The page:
Where I Live: Slice of Life 2/31 #sol17

slice of life

When I first moved to South Dakota, I felt physically oppressed by the landscape. Gravity felt somehow stronger here. The wide open space was a weight on my shoulders.

I could literally see for miles, and I didn’t like it. I felt nervous, exposed. The land was vast and empty. The vegetation was brown and yellow, shades of ugly.

I missed trees, their shades of green, their shade, their smell. South Dakota smelled dry. Sometimes you could see the dust in the air.

I missed the way I felt within the trees. Hidden. Protected. The world seemed small, and I felt large within it. The world seemed full, and I never felt alone.

I don’t remember when the shift happened, when this landscape that felt anxious gave me peace. I don’t remember when I realized how beautiful it is where I live. But I know the shift that had to happen first in me. I had to learn how to look, how to see.

I drive sixty miles across prairie to work each day. The landscape I used to find flat and empty is extraordinarily varied and busy.  Any morning I may spot bald eagles, coyotes, antelope, wild turkeys, hawks, elk. There are always deer. Once, there was a badger.

The ground swells and dips, rises and curves. Now I can see it for what it is: an ancient seabed. If you dig for fossils, you may find seashells.

14 thoughts on “Where I Live: Slice of Life 2/31 #sol17

  1. Elisabeth — This is so beautiful. My boyfriend is from South Dakota, and I am from the East Coast and the first time I visited his family, I was struck by the vastness, the openness. When I was there it was the winter, and white snow stretched as far as the horizon only to meet similarly colored grey sky. It is striking, and beautiful. Looking forward to reading more of your writing!

    – Leah

  2. I love your shift in thinking. I have never been there. When I first read your post I was thinking I shouldn’t go but as I continued to read you convinced me with the description that South Dakota might be a great place to drive through to enjoy the scenery.

  3. Wow. Beautifully written. From hidden, protected, and small to open, soaring, and wide. Sounds like a metaphor to me! 🙂 I’ll be visiting South Dakota on a bucket list trip with my mom to see Mt. Rushmore. I’m excited!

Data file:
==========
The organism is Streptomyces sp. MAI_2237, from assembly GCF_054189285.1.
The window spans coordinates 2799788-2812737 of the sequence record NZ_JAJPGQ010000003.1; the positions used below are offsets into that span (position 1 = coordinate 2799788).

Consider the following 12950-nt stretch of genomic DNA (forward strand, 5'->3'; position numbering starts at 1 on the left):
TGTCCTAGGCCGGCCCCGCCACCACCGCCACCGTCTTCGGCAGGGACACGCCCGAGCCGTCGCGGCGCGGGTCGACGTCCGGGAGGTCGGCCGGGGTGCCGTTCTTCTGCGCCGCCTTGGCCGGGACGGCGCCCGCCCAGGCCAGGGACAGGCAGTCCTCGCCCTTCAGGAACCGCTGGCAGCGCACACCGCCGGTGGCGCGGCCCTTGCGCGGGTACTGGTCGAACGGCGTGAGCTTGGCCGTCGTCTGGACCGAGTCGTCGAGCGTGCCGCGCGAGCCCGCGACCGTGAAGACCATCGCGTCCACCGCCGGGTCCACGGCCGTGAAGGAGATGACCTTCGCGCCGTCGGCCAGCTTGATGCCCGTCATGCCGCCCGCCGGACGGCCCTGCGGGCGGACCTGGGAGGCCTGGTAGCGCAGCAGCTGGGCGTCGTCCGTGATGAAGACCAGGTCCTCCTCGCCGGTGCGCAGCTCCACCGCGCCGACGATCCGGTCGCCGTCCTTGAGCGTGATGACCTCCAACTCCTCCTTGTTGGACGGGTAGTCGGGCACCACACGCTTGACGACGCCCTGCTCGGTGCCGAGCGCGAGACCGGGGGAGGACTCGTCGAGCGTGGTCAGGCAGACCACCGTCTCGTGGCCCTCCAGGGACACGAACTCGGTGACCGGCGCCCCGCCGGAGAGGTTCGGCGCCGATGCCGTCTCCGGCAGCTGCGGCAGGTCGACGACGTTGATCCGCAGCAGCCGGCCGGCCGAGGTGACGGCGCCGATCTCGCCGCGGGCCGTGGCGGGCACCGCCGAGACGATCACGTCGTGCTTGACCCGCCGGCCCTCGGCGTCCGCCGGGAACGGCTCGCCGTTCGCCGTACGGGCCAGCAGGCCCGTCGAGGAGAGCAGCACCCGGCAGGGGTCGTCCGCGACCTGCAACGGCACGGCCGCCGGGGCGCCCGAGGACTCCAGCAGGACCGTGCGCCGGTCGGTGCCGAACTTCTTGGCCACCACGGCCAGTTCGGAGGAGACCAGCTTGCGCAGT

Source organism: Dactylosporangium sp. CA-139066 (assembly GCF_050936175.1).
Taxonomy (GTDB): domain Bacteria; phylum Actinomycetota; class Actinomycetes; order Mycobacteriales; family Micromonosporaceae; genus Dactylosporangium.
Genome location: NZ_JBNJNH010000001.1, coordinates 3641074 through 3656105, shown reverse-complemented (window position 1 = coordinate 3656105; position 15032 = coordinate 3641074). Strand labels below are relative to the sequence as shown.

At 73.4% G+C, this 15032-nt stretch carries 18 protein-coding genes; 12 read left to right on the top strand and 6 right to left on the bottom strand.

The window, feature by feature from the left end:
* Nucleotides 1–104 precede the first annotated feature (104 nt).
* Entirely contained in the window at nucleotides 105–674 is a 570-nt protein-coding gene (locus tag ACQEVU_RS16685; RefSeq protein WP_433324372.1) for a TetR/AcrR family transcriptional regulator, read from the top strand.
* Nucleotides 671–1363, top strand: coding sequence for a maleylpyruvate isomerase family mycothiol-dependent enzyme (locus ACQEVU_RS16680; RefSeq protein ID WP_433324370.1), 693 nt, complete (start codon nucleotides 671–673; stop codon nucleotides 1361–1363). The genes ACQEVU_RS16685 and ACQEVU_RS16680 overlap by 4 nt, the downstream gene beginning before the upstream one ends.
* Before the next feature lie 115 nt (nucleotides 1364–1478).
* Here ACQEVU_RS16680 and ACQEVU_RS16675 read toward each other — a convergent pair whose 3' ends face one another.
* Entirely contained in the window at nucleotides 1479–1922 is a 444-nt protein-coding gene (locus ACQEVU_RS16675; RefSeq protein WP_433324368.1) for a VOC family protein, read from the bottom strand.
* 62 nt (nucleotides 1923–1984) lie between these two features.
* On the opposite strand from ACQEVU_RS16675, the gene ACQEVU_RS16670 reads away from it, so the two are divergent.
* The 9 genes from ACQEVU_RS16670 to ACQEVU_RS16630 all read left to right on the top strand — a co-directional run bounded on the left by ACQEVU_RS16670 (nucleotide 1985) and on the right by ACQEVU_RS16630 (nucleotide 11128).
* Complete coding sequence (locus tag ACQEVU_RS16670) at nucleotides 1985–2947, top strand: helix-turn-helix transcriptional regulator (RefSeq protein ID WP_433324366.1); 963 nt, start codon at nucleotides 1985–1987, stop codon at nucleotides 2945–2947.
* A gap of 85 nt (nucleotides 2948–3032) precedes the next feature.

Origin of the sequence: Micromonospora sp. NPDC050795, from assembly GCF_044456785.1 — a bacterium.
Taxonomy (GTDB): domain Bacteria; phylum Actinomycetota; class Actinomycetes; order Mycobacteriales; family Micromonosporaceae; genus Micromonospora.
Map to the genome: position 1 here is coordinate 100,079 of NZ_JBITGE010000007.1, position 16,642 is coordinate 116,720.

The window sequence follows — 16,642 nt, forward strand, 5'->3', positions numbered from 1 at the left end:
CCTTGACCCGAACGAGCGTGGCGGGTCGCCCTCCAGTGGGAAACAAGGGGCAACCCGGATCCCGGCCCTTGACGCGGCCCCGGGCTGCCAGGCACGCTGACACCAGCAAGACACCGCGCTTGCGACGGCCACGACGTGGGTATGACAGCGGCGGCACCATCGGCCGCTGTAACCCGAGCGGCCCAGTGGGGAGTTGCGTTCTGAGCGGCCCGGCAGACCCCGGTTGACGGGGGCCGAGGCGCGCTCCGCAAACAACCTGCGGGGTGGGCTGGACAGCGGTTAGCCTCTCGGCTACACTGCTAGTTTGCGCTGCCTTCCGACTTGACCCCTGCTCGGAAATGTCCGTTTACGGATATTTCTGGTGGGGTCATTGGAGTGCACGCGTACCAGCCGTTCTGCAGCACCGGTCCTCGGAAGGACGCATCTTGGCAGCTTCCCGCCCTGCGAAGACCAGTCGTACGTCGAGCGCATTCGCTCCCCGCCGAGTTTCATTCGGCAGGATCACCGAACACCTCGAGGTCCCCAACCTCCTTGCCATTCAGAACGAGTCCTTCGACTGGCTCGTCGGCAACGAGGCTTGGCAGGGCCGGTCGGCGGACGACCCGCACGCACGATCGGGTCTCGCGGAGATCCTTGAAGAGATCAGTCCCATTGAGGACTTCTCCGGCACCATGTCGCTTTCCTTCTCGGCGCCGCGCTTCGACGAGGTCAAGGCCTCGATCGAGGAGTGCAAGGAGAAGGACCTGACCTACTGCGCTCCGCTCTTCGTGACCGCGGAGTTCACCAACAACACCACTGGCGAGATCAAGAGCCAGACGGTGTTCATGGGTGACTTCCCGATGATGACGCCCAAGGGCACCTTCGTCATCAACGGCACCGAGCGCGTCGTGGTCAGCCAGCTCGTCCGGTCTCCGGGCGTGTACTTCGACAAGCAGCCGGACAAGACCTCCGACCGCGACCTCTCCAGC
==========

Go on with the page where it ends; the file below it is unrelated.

4. The woods of Missouri are always a welcomed sanctuary. I can’t imagine what it would be like to move to a place like South Dakota. Your thinking explained at the beginning of the post seems like what it might be like for me too. Along the same lines, my sister moved to Oklahoma. This fall, while visiting at home, she commented on the trees changing colors. I replied that Oklahoma should be ahead of us in the fall-time-leaves-changing-schedule, and she reminded me that “Oklahoma doesn’t really have trees.” Interesting. Thanks for sharing your beautiful place with us.

  5. We are tied to our landscapes in deep ways. Adopting a new landscape as your own may take letting go of the other homeland. I’m imagining your commute has been a big part of that transition.

  6. Your last line is brilliant attached to the images you have created. I appreciate your observation that the shift had to happen first in you. Makes total sense. I would love to see where you live.

  7. I didn’t know people moved TO South Dakota. I thought everyone who was there already lived there. I’m not trying to be funny either. I guess I always thought of it as a place people were from as opposed to a place they went.

  8. My mom found great solace and wonder in the spaciousness of Arizona. Unlike you, the world of a forest has never seemed small to me. Just the opposite. I feel small; that’s a forest’s beauty. That, and the moisture that makes everything so green. Thank you for beautifully vulnerable words. I will certainly take these words to heart: “I had to learn how to look, how to see.” This is excellent advice, whether you’re driving across the plains of South Dakota or walking through a forest.

  9. I have been to Chadron to visit my long ago transplanted friend. I have walked the campus where you teach. The landscape is so different from the sprawl of my Southern California home that I was quite intrigued by it. I enjoyed reading about your shifting perspective.

  10. What a picture you paint with words. “Gravity felt somehow stronger here.” I wonder how often our inner feelings color what we see. I’m sure at first the move was hard, but as you found your place was it easier to see all you had missed before?


  11. If you dig for fossils, you may find seashells. Fascinating. I love how you have come to this appreciation of your place.

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